Daytime temperatures in the Yellowstone area range from 100 degrees Fahrenheit at the lowest elevations along the Missouri and Yellowstone Rivers on the hottest days in late July or early August down to perhaps thirty degrees below zero in January, even in the same low-elevation locations. Conditions can change in a manner of minutes; it's not unusual for late summer cold fronts to roll in, drop the temperature 30 degrees, and spit icy rain and hail following pleasant mornings with sunshine and temperatures in the 70s. Hypothermia is almost as big a risk in the summer as in the dead of winter, simply because people don't come prepared for changes in weather. This page is designed to ensure you bring the right clothing to be prepared for all eventualities. Odds are you won't need all the layers you bring on any one trip, but you're better off bringing items you don't need than leaving behind those you do.
In general, plan to bring layers. Temperatures almost always change by 20 degrees between early morning and midafternoon, and in early autumn they might change more like 40 degrees. Even in the summer, most people from warmer climates will want jackets first thing in the morning, particularly at high elevations in Yellowstone Park. Poly and other other breathable fabrics are far superior to cotton, particularly if you'll be doing any hiking or wet-wading.
Except when traveling for dinner in the evenings, or otherwise being out and about when you won't be exposed to direct sunlight for very long, I strongly suggest wearing long sleeves at all times. All fisheries in this region are at high elevations and the sun is exceptionally bright. My clients who get the worst sunburns are invariably from regions with beaches; they have beach tans, but beach tans don't do much to protect you from mountain sun. Contemporary lightweight quick-dry longsleeve clothing is as comfortable to wear as cotton tee-shirts and shorts, and dries faster if you get rained on or wet-wade. Long sleeves also protect you from insects, brush, briars, and the like much better than short sleeves. I am almost never outside for more than an hour or so without wearing such clothing.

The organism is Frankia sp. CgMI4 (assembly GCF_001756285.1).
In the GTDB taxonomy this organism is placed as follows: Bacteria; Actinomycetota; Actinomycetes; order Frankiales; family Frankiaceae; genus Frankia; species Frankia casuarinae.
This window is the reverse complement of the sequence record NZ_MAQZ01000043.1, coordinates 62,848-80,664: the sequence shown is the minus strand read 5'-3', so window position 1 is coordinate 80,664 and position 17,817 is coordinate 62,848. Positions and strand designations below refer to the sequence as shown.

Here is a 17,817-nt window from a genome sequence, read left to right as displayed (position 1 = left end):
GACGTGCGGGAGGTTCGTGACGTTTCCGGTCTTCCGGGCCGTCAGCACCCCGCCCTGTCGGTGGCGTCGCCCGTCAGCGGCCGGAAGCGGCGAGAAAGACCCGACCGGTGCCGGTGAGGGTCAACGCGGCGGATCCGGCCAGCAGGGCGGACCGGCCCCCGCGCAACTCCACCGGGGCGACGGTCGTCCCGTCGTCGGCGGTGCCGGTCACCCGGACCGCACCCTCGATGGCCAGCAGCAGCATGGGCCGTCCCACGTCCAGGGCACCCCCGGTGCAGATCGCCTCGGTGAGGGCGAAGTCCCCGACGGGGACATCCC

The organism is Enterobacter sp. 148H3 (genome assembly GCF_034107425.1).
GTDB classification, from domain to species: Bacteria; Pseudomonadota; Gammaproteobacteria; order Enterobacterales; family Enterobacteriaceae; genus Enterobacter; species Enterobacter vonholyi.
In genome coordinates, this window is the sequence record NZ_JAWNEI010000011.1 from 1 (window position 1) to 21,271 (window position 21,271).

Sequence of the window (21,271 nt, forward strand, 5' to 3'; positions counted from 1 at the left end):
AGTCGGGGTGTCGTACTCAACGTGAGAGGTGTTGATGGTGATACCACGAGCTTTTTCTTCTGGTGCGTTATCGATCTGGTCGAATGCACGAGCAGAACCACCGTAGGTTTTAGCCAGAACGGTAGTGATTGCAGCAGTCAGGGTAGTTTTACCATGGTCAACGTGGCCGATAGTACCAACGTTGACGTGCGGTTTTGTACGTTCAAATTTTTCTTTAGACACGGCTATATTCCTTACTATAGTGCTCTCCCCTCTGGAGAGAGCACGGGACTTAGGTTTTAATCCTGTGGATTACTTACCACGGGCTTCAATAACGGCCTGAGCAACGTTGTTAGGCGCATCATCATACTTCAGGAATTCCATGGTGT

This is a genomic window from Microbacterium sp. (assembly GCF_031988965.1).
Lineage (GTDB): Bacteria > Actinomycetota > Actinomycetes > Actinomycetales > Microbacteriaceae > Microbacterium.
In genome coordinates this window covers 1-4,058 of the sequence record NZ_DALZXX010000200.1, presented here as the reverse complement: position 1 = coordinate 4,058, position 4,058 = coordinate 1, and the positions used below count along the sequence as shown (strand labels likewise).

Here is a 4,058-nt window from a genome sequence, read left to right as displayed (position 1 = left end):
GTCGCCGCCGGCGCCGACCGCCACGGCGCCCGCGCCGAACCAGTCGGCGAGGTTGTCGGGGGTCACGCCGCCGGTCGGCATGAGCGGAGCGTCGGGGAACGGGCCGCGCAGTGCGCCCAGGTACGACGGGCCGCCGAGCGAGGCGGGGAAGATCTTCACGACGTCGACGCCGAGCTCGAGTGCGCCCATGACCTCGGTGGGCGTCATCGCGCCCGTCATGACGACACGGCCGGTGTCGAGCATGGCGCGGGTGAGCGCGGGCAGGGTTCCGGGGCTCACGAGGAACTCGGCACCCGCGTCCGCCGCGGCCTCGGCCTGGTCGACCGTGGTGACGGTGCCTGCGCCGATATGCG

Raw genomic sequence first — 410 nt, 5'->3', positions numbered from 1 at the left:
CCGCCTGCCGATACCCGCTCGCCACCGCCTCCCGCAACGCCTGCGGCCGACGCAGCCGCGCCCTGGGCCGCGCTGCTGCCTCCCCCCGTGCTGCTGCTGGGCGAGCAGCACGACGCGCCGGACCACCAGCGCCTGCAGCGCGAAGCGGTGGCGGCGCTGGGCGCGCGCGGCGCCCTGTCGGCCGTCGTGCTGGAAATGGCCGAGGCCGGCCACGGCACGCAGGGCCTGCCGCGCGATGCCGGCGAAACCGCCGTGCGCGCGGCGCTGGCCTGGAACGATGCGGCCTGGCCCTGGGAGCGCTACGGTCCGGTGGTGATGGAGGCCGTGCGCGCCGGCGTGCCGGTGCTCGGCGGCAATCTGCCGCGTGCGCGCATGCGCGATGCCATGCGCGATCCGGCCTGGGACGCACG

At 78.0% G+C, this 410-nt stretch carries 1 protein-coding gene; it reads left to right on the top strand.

You should always bring the following items.
Also bring the following from June through August.
Also bring the following in April, May, early June, late August, September, and October.
Bring the following IN ADDITION TO Spring and Fall Items if you are coming from late September through early April. On warm days in late fall or early spring, the spring and fall items mentioned previously will suffice, but if it's cold you will want every stitch of clothing you can get.
Walter Wiese is Montana Outfitter #22001 (formerly guide #9530) and Madison River SRP Holder #297. Yellowstone Park trips are run in cooperation with and under the permit of YNP CUA holder Richard Parks.
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Website, text, and graphics by Walter J. Wiese. Photos generally by Walter J. Wiese unless noted.